Using History

Geopolitics is the study of the exercise of power within a specific geographic area. Geopolitical analysis is a multi-disciplined examination that starts with geography and includes economics, sociology and, of course, history. Geopolitics is generally used for two purposes. First, it offers a multi-faceted way of looking at how nations behave. Second, it may be able to offer insights into future behavior.

Although all of the above disciplines offer insights into geopolitical analysis, for prediction purposes, history can, in many respects, offer the most concrete path of future behavior. After all, history can tell us what happened when a nation faced a problem.

However, there is a particular problem with history. The successful use of a historical analog requires selecting one that has the best fit to the current situation. Because historical events are specific, especially compared to the more general theories from the social sciences, selecting an inappropriate historical analog can be seriously misleading. Behavioral economics has a concept called “anchoring,” which means that a certain idea colors a person’s ability to analyze a situation. For example, if investors become accustomed to a certain interest rate and assume it is normal, then investors may be slow to act when rates change because the original rate acts as an anchor. In other words, an anchor is considered what is normal and where rates should return. The presence of an anchor in investors’ minds can blind them to changes in conditions that may support an interest rate different than the anchor.

History isn’t a science; there isn’t a theoretical construct in history that is usually available from social sciences. Thus, there is no generalized method to inform analysts on the proper way to select a historical analog. However, picking a good analog is critical because of the problem of anchoring. An analyst that uses an inappropriate analog can find himself “trapped” by that historical parallel and thus miss differences that may lead to mistakes.

Although history will never be a science, there is a working model for analyzing historical parallels. Richard Neustadt and Ernest May wrote a working handbook1 for practitioners and policymakers to analyze history and pick an effective analog. We will begin by offering a brief discussion of Neustadt and May’s methodology. To show how it is used, we will compare the current superpower uncertainty to three historical analogies using this book’s structure. As always, we will conclude with market ramifications.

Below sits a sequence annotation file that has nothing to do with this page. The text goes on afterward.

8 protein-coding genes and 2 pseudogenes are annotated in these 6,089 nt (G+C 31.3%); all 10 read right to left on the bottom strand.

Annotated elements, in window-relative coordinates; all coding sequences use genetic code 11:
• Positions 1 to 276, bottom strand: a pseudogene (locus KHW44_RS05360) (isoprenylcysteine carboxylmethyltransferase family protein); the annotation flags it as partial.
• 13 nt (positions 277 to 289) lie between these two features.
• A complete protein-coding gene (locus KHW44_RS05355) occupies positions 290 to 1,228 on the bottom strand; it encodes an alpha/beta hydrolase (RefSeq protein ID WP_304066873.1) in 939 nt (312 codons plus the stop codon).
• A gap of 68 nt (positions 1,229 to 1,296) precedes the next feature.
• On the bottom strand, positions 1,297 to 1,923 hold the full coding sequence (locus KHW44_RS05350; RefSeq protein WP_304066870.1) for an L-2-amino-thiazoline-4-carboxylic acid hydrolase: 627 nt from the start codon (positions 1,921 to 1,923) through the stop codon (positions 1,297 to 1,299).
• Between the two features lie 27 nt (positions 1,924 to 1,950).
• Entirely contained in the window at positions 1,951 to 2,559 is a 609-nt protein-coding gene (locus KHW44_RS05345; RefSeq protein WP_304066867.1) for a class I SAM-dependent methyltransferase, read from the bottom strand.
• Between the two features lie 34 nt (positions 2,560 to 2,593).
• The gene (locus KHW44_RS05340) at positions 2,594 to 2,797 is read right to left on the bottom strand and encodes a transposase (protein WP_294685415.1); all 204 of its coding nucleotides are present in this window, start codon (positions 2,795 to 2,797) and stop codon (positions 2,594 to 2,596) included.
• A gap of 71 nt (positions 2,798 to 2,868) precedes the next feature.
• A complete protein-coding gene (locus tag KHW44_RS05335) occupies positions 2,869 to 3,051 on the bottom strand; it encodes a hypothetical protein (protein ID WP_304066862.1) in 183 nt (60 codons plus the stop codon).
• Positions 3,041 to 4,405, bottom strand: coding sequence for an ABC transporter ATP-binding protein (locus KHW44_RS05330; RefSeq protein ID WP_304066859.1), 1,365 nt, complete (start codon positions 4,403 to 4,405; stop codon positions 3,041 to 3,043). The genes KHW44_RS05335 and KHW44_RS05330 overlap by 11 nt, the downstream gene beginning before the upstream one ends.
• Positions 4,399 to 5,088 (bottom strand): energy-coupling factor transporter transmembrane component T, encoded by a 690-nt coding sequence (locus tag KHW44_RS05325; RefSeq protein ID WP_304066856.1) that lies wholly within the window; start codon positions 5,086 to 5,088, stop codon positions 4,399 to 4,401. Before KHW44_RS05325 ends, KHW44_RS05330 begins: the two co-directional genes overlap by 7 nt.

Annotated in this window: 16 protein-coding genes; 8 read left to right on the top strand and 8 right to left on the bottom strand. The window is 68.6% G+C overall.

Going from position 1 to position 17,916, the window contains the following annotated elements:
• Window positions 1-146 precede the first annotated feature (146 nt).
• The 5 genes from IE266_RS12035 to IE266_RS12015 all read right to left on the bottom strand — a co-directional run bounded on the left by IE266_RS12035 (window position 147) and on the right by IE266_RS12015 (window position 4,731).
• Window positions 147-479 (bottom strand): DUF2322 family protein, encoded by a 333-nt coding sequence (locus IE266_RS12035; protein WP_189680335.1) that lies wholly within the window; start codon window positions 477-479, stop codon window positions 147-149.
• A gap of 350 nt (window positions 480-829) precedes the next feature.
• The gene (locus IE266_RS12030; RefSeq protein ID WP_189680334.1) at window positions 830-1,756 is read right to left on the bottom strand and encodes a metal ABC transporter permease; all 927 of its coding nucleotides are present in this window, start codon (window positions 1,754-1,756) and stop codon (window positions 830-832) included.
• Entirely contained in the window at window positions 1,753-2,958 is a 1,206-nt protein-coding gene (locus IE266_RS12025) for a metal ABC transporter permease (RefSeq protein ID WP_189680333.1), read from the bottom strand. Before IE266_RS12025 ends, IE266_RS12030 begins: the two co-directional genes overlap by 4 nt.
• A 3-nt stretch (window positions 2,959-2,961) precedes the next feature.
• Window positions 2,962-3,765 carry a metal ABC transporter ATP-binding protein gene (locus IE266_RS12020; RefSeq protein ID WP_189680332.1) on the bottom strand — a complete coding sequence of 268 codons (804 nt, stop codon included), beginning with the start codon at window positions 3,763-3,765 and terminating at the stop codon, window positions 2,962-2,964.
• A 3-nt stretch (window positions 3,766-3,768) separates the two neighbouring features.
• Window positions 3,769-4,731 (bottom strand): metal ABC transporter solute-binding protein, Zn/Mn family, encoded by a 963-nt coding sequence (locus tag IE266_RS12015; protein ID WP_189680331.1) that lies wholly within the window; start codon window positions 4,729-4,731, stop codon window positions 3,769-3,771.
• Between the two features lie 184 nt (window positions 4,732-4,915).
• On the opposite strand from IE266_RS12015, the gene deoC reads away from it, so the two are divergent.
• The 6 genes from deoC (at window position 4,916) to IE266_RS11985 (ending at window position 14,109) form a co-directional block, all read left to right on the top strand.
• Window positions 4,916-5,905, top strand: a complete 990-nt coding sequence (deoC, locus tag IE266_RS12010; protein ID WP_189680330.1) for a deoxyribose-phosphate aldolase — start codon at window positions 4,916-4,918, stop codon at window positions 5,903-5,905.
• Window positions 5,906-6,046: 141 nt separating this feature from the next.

Analyzing History

The aforementioned authors were professors at the Kennedy School of Government at Harvard University. They taught classes to government professionals who usually became aides and assistants to cabinet level officials. The goal of their class was to teach these officials how to use history in a systematic manner to help policymakers make better decisions using history. The authors were very concerned that these professionals use appropriate historical analogies; they worried that using an improper one would frame the analog in such a way that it could distort decisions and lead to mistakes.

At the same time, Neustadt and May realized that history didn’t offer a structure for deciding the appropriateness of a historical parallel. Thus, they decided to build their own “cookbook” to help officials select the best analog. Their method isn’t statistically tested; in fact, it probably can’t be. But, it does offer a structure that is probably better than merely attaching to an analog without thought.

Their method begins by looking at a particular issue and separating out three factors—what is known, what is unclear and what is presumed. What is known is purely factual. What is unclear is if uncertainty exists around how other parties will react to a policy change or if another party will change behavior in light of a policy change. What is presumed is very important. These are assumptions that the policymaker believes are true or may have been a motivating factor in a certain behavior. These presumptions may or may not be correct but every decision-maker has them and they are most dangerous when they are unexamined.